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Why Robert Mugabe’s Birthday Celebration Was Reduced To Low Key Event

Zimbabwe’s former President Robert Mugabe has turned 94 on Tuesday, but his birthday, which used to be celebrated amidst extravagancy with pomp and fanfare, was a low key event.

Mugabe’s birthday was recognized as Robert Mugabe Youth Day and a national holiday on November 24, 2017, the day when new President Emmerson Mnangagwa was sworn in as leader of the Southern African nation, following a military operation which led to the resignation of Mugabe as president.

 

On his last birthday bash celebrated last year before his ouster from power, the ruling Zimbabwe Africa National Union Patriotic Front (ZANU PF) threw a party for Mugabe estimated to have cost the bankrupt nation up to $2 million.

Asked about the meaning of the Robert Mugabe Youth Day, Zimbabwe’s acting Information Minister Simon Khaya attributed the event to the country’s youths.

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“It is a youth occasion. The youth have said they will tidy up the towns and cities. It is a day we prize and we venerate the former president,” Moyo told Anadolu Agency.

When asked if there will be a public program for youth, Pupurai Togarepi, ZANU PF politburo secretary for youth, said: “Today is Youth Day. Youths will be doing charity work, discussing development issues, issues which challenge them.”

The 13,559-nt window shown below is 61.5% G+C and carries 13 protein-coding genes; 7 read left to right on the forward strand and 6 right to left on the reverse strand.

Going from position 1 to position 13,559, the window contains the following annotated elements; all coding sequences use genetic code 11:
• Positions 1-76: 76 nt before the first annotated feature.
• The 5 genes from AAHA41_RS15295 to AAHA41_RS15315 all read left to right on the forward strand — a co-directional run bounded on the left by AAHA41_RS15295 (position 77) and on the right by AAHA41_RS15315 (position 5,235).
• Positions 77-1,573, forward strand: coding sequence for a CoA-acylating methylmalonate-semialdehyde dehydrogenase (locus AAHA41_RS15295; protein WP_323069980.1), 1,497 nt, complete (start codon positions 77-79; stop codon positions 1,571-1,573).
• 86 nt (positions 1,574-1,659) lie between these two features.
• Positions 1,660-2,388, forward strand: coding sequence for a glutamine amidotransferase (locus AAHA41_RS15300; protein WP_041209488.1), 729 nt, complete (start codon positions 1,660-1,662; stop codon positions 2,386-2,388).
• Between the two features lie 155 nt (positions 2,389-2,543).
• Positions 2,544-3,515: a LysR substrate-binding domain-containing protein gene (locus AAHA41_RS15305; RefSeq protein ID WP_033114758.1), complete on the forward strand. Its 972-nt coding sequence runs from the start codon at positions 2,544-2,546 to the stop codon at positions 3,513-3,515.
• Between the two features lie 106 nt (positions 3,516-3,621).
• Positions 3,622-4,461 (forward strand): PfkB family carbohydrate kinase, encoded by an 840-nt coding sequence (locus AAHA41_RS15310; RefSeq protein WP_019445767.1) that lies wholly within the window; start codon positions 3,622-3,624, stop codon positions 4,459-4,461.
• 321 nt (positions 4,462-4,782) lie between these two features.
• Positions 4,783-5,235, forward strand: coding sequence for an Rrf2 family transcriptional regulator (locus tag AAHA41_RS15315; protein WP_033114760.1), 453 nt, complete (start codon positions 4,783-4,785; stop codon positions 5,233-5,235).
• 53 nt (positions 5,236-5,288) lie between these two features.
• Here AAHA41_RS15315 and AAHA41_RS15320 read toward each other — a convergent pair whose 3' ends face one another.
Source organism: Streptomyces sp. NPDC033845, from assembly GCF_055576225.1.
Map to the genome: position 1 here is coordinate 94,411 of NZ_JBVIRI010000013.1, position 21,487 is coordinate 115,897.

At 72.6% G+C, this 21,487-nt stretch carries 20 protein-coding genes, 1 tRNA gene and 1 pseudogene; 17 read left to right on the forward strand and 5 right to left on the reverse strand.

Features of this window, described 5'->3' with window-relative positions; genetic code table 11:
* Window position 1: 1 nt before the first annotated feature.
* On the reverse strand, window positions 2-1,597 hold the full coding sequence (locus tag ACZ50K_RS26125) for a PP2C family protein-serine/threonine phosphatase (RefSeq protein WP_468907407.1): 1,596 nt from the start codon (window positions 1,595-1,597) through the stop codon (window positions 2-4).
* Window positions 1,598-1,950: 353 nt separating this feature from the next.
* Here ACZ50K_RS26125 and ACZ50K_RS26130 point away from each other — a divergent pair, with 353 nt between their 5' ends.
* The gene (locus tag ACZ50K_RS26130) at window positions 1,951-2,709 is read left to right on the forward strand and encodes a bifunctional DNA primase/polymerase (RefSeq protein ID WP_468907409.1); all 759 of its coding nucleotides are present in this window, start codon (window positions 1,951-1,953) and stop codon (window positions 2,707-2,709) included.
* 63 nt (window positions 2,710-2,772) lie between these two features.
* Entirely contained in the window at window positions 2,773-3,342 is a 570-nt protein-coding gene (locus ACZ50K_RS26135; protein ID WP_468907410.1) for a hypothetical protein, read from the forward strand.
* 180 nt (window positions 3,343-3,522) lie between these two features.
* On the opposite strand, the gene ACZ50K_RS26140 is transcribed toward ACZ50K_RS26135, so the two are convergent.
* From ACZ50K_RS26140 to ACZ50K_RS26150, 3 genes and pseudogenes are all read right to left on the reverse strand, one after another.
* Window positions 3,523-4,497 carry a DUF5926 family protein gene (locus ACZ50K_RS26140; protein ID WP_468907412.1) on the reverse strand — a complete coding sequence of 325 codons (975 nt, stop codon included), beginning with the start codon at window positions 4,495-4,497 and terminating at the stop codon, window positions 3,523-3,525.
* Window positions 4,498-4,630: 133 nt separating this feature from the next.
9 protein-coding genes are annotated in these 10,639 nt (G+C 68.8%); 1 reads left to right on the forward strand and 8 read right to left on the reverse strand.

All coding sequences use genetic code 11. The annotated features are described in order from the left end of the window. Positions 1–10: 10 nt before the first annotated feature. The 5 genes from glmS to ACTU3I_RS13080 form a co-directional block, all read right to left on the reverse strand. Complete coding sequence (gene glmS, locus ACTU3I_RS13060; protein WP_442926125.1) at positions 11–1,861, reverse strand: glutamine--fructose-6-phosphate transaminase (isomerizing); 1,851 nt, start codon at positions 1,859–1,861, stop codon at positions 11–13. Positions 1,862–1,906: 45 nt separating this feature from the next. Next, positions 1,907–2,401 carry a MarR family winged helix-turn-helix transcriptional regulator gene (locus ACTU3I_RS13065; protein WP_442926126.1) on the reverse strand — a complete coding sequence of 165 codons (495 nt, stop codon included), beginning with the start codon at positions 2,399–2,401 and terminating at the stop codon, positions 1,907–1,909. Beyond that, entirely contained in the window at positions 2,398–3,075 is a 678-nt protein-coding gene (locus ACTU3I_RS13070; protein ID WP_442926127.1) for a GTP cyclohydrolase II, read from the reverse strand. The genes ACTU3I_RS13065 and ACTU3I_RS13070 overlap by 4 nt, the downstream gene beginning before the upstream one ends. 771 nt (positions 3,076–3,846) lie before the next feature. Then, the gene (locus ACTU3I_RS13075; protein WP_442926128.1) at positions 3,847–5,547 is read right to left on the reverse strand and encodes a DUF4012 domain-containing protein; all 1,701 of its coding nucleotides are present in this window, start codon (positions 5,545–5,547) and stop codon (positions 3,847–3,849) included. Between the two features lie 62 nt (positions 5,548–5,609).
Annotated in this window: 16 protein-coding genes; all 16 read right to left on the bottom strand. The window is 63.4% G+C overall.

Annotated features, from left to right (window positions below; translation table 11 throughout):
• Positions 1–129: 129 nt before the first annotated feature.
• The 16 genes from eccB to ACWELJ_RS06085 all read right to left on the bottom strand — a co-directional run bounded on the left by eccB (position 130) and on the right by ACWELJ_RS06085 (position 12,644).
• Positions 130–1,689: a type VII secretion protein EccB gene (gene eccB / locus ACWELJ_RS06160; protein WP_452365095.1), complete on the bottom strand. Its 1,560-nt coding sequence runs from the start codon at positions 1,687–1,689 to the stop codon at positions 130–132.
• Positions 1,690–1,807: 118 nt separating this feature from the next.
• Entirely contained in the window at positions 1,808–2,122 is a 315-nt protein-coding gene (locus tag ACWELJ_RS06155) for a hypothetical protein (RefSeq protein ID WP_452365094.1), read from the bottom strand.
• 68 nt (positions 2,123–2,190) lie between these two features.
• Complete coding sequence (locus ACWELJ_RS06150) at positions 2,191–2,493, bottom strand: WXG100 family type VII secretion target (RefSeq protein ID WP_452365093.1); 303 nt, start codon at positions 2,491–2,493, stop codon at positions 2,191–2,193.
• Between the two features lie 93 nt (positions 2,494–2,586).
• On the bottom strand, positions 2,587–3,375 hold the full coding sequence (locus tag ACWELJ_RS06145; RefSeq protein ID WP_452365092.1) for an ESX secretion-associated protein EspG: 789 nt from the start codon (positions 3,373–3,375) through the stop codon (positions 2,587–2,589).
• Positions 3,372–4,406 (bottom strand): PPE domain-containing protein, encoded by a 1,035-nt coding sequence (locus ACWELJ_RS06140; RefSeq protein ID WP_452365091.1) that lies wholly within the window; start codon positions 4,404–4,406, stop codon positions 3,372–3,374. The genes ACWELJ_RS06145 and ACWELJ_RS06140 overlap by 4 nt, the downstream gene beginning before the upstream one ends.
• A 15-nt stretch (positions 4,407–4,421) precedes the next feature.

Despite Mugabe not featuring in public since his resignation from power last year, Togarepi showered the aged former leader with praise.

“He is our hero. He is also our icon, one who hugely contributed to the development of this country. One cannot celebrate the Youth Day without including Robert Mugabe,” added Togarepi.

But people frustrated by Mugabe’s long time rule took to Twitter, lambasting the day dedicated to their former president.

“I see waste in your icon, let’s stop this ludicrous admiration. This man is guilty of a lot of crimes against humanity and this government honors that,” charged Aletheia, a Twitter user.

Another Twitter user Admire Nyamwanza called Mugabe “the icon of dictatorship, poverty creation, electoral theft and bad governance.”

On Tuesday, Zimbabwe Service Commission Chairman Mariyawanda Nzuwah issued a statement confirming today is a public holiday in line with the country’s Statutory Instrument Number 143 of 2017.

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Written by How Africa

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